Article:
haha! he is eating pie and anything high calorie (and non healthy, he refuses to eat anything healthy as it won't have enough calories) so they will take that feeding tube out! His life has gone back to normal for the most part. He is eating everything, nothing tastes bad at all. His energy is coming back though he likes to make excuses at times that he isn't capable of things but that's more of a mind set...who wants to snow blow snow several times a week though i had to do it with a shovel many times! I will say nothing about his personality or behavior has changed from before cancer but I sure have changed. I am a much stronger person.
I'm not sure if he is going to do any follow up tests. He sees a speech pathologist weekly for neck exercises and something to get rid of lipodema in his face. I told him to stay away from tobacco and alcohol or he is writing his own death sentence. I was being dramatic but so far it has worked.
thanks for asking. I am a strong determined person and knew I would survive with a lot of frustration through the process. Glad to be past it and to move on in life!
I know nothing of the scapula flap. However, my hubby had the fibular free flap over 8 years ago. He still walks with a slight limp and has some balance issues on wet or icy surfaces. He walks two miles each way to work daily, but it takes him at least 45 minutes. I doubt that even if he could ski before he would be able to do so now. It stinks that you're going through this. Best wishes
the latest self treatment. eating whole pies! oh my. anything to gain weight so the feeding tube will be removed. he must not use the feeding tube for 2 weeks for it to be removed. the amount of trash taken out weekly now blows my mind. my adult daughter and I could have gone weeks without taking out trash while he was sick because we eat whole foods...little waste! frozen meals, pie pans, etc. lol. It is an issue as we got 20 inches plus 7 more inches of snow in the last week or so and I don't know if I can get the trash can to the road for trash pick up!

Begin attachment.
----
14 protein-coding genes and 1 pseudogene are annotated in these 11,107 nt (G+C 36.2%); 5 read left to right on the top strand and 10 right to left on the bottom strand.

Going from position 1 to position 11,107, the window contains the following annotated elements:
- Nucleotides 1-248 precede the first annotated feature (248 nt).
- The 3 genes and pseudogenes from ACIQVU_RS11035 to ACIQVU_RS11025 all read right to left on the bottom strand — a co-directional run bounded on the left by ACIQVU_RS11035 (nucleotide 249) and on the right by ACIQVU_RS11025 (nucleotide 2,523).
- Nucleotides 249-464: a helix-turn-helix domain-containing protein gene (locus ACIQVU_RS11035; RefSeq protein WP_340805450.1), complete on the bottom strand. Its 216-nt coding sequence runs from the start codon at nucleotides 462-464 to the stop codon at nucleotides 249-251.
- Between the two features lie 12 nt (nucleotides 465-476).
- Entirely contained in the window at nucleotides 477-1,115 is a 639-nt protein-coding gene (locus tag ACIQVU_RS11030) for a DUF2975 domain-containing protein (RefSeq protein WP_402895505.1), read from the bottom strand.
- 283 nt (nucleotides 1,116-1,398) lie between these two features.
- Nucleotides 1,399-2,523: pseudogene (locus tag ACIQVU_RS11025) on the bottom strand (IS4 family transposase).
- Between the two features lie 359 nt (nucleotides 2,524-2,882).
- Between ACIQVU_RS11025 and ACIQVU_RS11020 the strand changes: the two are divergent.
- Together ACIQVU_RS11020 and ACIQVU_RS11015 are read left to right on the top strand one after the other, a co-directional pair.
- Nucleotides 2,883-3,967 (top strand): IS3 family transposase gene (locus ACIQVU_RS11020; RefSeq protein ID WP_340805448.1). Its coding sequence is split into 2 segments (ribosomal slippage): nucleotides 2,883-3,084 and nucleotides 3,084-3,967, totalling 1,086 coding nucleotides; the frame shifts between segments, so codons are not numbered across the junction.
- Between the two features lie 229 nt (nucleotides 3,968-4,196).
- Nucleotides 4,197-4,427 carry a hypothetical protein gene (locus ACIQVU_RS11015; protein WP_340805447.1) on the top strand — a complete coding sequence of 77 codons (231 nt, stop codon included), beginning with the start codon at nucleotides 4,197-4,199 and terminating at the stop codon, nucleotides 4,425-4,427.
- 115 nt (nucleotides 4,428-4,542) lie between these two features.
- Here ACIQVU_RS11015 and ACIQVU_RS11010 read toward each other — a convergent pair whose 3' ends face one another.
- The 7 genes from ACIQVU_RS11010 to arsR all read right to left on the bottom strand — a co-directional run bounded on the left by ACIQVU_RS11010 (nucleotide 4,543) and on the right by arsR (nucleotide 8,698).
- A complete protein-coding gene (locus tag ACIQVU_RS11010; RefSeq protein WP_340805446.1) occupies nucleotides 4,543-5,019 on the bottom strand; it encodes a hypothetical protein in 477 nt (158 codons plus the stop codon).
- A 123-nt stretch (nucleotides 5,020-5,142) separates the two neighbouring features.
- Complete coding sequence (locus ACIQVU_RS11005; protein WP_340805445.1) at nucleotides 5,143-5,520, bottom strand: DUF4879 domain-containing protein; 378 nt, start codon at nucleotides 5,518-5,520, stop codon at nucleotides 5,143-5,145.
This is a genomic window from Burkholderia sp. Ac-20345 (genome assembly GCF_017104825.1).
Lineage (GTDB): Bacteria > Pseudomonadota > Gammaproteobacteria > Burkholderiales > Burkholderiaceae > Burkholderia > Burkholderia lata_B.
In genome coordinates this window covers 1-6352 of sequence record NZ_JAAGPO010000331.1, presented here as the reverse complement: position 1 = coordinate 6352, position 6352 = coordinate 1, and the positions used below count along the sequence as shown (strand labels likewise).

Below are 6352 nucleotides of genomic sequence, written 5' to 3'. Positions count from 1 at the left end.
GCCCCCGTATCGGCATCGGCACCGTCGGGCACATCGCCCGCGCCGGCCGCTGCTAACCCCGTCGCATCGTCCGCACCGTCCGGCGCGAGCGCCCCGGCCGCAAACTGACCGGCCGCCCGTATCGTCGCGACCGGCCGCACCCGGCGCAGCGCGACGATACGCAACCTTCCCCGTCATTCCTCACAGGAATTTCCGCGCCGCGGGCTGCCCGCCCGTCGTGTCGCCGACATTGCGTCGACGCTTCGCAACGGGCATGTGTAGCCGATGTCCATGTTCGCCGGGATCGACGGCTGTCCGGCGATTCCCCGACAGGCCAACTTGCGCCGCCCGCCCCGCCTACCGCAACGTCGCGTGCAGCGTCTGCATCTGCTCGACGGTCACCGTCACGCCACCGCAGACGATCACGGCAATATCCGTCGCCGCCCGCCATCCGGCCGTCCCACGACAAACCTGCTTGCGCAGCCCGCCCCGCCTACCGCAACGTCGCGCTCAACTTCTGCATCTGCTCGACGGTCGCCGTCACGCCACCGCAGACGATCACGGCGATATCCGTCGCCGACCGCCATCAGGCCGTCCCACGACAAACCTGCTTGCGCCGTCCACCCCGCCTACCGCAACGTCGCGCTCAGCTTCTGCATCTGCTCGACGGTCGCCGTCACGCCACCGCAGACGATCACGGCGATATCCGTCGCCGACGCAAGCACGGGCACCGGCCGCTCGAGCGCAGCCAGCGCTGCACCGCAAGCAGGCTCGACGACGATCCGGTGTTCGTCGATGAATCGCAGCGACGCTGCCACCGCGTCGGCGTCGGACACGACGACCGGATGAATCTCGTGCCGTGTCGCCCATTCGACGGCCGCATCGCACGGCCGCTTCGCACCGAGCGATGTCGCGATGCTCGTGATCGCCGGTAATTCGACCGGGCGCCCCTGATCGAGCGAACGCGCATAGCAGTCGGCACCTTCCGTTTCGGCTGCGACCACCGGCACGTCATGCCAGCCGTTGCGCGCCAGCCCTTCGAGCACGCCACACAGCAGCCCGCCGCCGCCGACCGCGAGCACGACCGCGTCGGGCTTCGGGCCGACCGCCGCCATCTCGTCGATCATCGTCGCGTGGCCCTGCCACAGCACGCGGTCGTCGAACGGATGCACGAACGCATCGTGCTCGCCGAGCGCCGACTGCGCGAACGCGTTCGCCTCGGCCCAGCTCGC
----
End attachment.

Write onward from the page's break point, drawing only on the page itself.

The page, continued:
I don't agree with this form of nutrition (or lack thereof) but you all know my opinion matters not so I"m just watching the show.
At this point, the white patch could be anything. Only a biopsy will be able to tell you if it is cancerous or not. Did you dentist notice the patch? One of OCF’s endeavour is to promote regularly screening for oral cancer by hygienists. If I were you, I would certainly go back to the dentist and discuss the concerns and then take it from there.
Please join in to hear this FREE webinar on HPV and Oropharyngeal cancer next week.
The Oral Cancer Foundation is proud to partner with the Public Health Foundation to promote an upcoming CDC Webinar on oropharyngeal cancer. We urge all of those who support and follow OCF to please take time to register for and listen in on this important webinar. As many of you know, OCF has been active in funding of oral and oropharyngeal cancer research for almost 20 years. Much of that published research has involved the impact of the human papilloma virus on oropharyngeal cancer. Two of the researchers co-funded by OCF at Johns Hopkins will be the main presenters in this webinar. This presentation overviews what the many years of work in HPV and oropharyngeal cancer has revealed to date. The Webinar will take place on Wednesday, February 13, 2019, 2:00 PM – 3:00 PM EST.
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Thanks Christine. I’ll keep my ENT appointment and see what he says. I’m relieved there’s no large tumour or anything but surprised the lymph nodes all showed as normal given the size of the ones on my right side of my neck. I don’t understand that.
I’m a bit sick of waiting. I just want to know what’s going on and how to fix it. It’s been 6 months now and it’s not getting any better, just worse.
Welcome to OCF, Connie! Im very sorry to hear about what your daughter has been thru! You've found a great resource to learn about oral cancer (OC). We can help you to better help your daughter with info and support. Being a caregiver is NOT an easy task! Try to make some time just for you even if its just a walk around the block or going out to lunch with some friends.